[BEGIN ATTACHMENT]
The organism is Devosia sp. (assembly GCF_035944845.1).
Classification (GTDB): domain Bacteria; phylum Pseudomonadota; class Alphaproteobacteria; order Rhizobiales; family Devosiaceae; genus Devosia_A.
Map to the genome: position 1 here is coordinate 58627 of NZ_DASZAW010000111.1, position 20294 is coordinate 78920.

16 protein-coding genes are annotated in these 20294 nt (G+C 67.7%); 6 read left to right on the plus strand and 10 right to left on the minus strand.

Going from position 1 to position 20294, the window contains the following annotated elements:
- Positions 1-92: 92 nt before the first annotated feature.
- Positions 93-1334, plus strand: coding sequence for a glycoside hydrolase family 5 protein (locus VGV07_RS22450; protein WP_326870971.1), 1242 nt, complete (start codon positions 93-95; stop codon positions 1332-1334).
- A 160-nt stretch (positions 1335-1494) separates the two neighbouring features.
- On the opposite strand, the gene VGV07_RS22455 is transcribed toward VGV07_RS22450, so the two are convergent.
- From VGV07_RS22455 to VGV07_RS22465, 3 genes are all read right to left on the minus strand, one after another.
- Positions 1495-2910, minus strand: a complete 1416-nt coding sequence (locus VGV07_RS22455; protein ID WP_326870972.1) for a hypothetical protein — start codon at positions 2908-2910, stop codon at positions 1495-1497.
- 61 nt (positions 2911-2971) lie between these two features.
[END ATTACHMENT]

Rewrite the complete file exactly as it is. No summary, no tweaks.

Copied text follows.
The organism is Devosia sp. (assembly GCF_035944845.1).
Classification (GTDB): domain Bacteria; phylum Pseudomonadota; class Alphaproteobacteria; order Rhizobiales; family Devosiaceae; genus Devosia_A.
Map to the genome: position 1 here is coordinate 58627 of NZ_DASZAW010000111.1, position 20294 is coordinate 78920.

16 protein-coding genes are annotated in these 20294 nt (G+C 67.7%); 6 read left to right on the plus strand and 10 right to left on the minus strand.

Going from position 1 to position 20294, the window contains the following annotated elements:
- Positions 1-92: 92 nt before the first annotated feature.
- Positions 93-1334, plus strand: coding sequence for a glycoside hydrolase family 5 protein (locus VGV07_RS22450; protein WP_326870971.1), 1242 nt, complete (start codon positions 93-95; stop codon positions 1332-1334).
- A 160-nt stretch (positions 1335-1494) separates the two neighbouring features.
- On the opposite strand, the gene VGV07_RS22455 is transcribed toward VGV07_RS22450, so the two are convergent.
- From VGV07_RS22455 to VGV07_RS22465, 3 genes are all read right to left on the minus strand, one after another.
- Positions 1495-2910, minus strand: a complete 1416-nt coding sequence (locus VGV07_RS22455; protein ID WP_326870972.1) for a hypothetical protein — start codon at positions 2908-2910, stop codon at positions 1495-1497.
- 61 nt (positions 2911-2971) lie between these two features.